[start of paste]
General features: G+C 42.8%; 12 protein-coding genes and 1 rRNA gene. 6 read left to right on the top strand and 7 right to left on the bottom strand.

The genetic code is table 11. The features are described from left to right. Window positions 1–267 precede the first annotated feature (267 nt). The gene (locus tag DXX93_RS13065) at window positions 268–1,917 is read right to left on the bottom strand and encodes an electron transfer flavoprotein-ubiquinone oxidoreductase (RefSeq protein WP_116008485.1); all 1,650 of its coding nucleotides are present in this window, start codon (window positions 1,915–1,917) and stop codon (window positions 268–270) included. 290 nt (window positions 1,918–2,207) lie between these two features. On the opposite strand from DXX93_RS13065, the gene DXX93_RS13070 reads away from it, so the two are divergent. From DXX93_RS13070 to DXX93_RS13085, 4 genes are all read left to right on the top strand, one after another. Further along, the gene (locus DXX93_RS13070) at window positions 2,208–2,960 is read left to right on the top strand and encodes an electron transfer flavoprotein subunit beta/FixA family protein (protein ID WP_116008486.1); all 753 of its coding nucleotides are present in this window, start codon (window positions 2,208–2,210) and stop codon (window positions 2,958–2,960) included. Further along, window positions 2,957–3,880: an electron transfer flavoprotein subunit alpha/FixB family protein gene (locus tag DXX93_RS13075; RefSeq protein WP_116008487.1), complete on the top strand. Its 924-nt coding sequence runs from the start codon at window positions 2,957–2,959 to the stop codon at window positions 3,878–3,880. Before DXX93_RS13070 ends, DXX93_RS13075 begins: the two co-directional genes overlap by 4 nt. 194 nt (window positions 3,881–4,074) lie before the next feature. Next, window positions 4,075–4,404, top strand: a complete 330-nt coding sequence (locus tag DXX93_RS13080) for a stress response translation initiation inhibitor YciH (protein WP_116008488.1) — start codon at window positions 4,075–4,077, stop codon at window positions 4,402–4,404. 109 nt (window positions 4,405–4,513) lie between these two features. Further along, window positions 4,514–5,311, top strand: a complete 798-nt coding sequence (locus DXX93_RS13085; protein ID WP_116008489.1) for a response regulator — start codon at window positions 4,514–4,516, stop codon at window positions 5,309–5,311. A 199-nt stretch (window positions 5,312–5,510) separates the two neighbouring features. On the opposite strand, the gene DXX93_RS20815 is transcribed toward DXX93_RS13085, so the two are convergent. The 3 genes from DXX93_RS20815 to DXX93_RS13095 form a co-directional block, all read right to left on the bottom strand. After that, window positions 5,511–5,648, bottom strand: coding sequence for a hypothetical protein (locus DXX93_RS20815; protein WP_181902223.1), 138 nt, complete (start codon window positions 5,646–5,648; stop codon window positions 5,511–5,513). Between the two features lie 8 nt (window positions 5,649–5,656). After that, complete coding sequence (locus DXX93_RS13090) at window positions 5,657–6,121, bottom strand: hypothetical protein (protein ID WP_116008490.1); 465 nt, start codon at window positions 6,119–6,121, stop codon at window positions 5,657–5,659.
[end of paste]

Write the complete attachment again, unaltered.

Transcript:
General features: G+C 42.8%; 12 protein-coding genes and 1 rRNA gene. 6 read left to right on the top strand and 7 right to left on the bottom strand.

The genetic code is table 11. The features are described from left to right. Window positions 1–267 precede the first annotated feature (267 nt). The gene (locus tag DXX93_RS13065) at window positions 268–1,917 is read right to left on the bottom strand and encodes an electron transfer flavoprotein-ubiquinone oxidoreductase (RefSeq protein WP_116008485.1); all 1,650 of its coding nucleotides are present in this window, start codon (window positions 1,915–1,917) and stop codon (window positions 268–270) included. 290 nt (window positions 1,918–2,207) lie between these two features. On the opposite strand from DXX93_RS13065, the gene DXX93_RS13070 reads away from it, so the two are divergent. From DXX93_RS13070 to DXX93_RS13085, 4 genes are all read left to right on the top strand, one after another. Further along, the gene (locus DXX93_RS13070) at window positions 2,208–2,960 is read left to right on the top strand and encodes an electron transfer flavoprotein subunit beta/FixA family protein (protein ID WP_116008486.1); all 753 of its coding nucleotides are present in this window, start codon (window positions 2,208–2,210) and stop codon (window positions 2,958–2,960) included. Further along, window positions 2,957–3,880: an electron transfer flavoprotein subunit alpha/FixB family protein gene (locus tag DXX93_RS13075; RefSeq protein WP_116008487.1), complete on the top strand. Its 924-nt coding sequence runs from the start codon at window positions 2,957–2,959 to the stop codon at window positions 3,878–3,880. Before DXX93_RS13070 ends, DXX93_RS13075 begins: the two co-directional genes overlap by 4 nt. 194 nt (window positions 3,881–4,074) lie before the next feature. Next, window positions 4,075–4,404, top strand: a complete 330-nt coding sequence (locus tag DXX93_RS13080) for a stress response translation initiation inhibitor YciH (protein WP_116008488.1) — start codon at window positions 4,075–4,077, stop codon at window positions 4,402–4,404. 109 nt (window positions 4,405–4,513) lie between these two features. Further along, window positions 4,514–5,311, top strand: a complete 798-nt coding sequence (locus DXX93_RS13085; protein ID WP_116008489.1) for a response regulator — start codon at window positions 4,514–4,516, stop codon at window positions 5,309–5,311. A 199-nt stretch (window positions 5,312–5,510) separates the two neighbouring features. On the opposite strand, the gene DXX93_RS20815 is transcribed toward DXX93_RS13085, so the two are convergent. The 3 genes from DXX93_RS20815 to DXX93_RS13095 form a co-directional block, all read right to left on the bottom strand. After that, window positions 5,511–5,648, bottom strand: coding sequence for a hypothetical protein (locus DXX93_RS20815; protein WP_181902223.1), 138 nt, complete (start codon window positions 5,646–5,648; stop codon window positions 5,511–5,513). Between the two features lie 8 nt (window positions 5,649–5,656). After that, complete coding sequence (locus DXX93_RS13090) at window positions 5,657–6,121, bottom strand: hypothetical protein (protein ID WP_116008490.1); 465 nt, start codon at window positions 6,119–6,121, stop codon at window positions 5,657–5,659.